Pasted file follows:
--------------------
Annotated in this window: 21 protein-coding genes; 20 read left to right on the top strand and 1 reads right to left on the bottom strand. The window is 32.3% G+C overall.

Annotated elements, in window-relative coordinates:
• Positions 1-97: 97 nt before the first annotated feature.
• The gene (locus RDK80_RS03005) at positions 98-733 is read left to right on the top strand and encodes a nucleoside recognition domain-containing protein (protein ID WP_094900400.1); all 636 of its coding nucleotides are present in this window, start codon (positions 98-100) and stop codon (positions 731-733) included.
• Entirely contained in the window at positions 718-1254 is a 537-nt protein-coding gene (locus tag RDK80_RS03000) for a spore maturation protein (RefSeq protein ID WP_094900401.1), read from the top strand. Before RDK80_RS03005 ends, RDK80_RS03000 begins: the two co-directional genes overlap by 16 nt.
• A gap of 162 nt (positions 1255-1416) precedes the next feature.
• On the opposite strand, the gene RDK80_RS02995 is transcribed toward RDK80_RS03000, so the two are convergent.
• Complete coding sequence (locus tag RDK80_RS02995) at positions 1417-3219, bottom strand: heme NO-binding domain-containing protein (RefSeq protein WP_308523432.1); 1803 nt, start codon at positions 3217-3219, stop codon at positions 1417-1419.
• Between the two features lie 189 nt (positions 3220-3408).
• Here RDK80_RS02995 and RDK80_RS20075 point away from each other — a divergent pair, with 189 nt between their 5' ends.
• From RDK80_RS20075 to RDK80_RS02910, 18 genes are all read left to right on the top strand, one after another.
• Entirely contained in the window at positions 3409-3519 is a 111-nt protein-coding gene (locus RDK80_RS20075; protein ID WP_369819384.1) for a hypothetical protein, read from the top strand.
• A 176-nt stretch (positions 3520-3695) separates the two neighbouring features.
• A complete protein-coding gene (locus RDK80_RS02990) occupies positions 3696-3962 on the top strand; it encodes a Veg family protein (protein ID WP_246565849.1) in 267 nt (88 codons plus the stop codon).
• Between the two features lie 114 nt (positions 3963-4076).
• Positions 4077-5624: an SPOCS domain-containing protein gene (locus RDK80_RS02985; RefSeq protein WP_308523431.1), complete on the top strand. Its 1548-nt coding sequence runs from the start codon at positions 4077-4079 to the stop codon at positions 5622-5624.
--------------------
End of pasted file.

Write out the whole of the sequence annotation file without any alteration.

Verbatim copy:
Annotated in this window: 21 protein-coding genes; 20 read left to right on the top strand and 1 reads right to left on the bottom strand. The window is 32.3% G+C overall.

Annotated elements, in window-relative coordinates:
• Positions 1-97: 97 nt before the first annotated feature.
• The gene (locus RDK80_RS03005) at positions 98-733 is read left to right on the top strand and encodes a nucleoside recognition domain-containing protein (protein ID WP_094900400.1); all 636 of its coding nucleotides are present in this window, start codon (positions 98-100) and stop codon (positions 731-733) included.
• Entirely contained in the window at positions 718-1254 is a 537-nt protein-coding gene (locus tag RDK80_RS03000) for a spore maturation protein (RefSeq protein ID WP_094900401.1), read from the top strand. Before RDK80_RS03005 ends, RDK80_RS03000 begins: the two co-directional genes overlap by 16 nt.
• A gap of 162 nt (positions 1255-1416) precedes the next feature.
• On the opposite strand, the gene RDK80_RS02995 is transcribed toward RDK80_RS03000, so the two are convergent.
• Complete coding sequence (locus tag RDK80_RS02995) at positions 1417-3219, bottom strand: heme NO-binding domain-containing protein (RefSeq protein WP_308523432.1); 1803 nt, start codon at positions 3217-3219, stop codon at positions 1417-1419.
• Between the two features lie 189 nt (positions 3220-3408).
• Here RDK80_RS02995 and RDK80_RS20075 point away from each other — a divergent pair, with 189 nt between their 5' ends.
• From RDK80_RS20075 to RDK80_RS02910, 18 genes are all read left to right on the top strand, one after another.
• Entirely contained in the window at positions 3409-3519 is a 111-nt protein-coding gene (locus RDK80_RS20075; protein ID WP_369819384.1) for a hypothetical protein, read from the top strand.
• A 176-nt stretch (positions 3520-3695) separates the two neighbouring features.
• A complete protein-coding gene (locus RDK80_RS02990) occupies positions 3696-3962 on the top strand; it encodes a Veg family protein (protein ID WP_246565849.1) in 267 nt (88 codons plus the stop codon).
• Between the two features lie 114 nt (positions 3963-4076).
• Positions 4077-5624: an SPOCS domain-containing protein gene (locus RDK80_RS02985; RefSeq protein WP_308523431.1), complete on the top strand. Its 1548-nt coding sequence runs from the start codon at positions 4077-4079 to the stop codon at positions 5622-5624.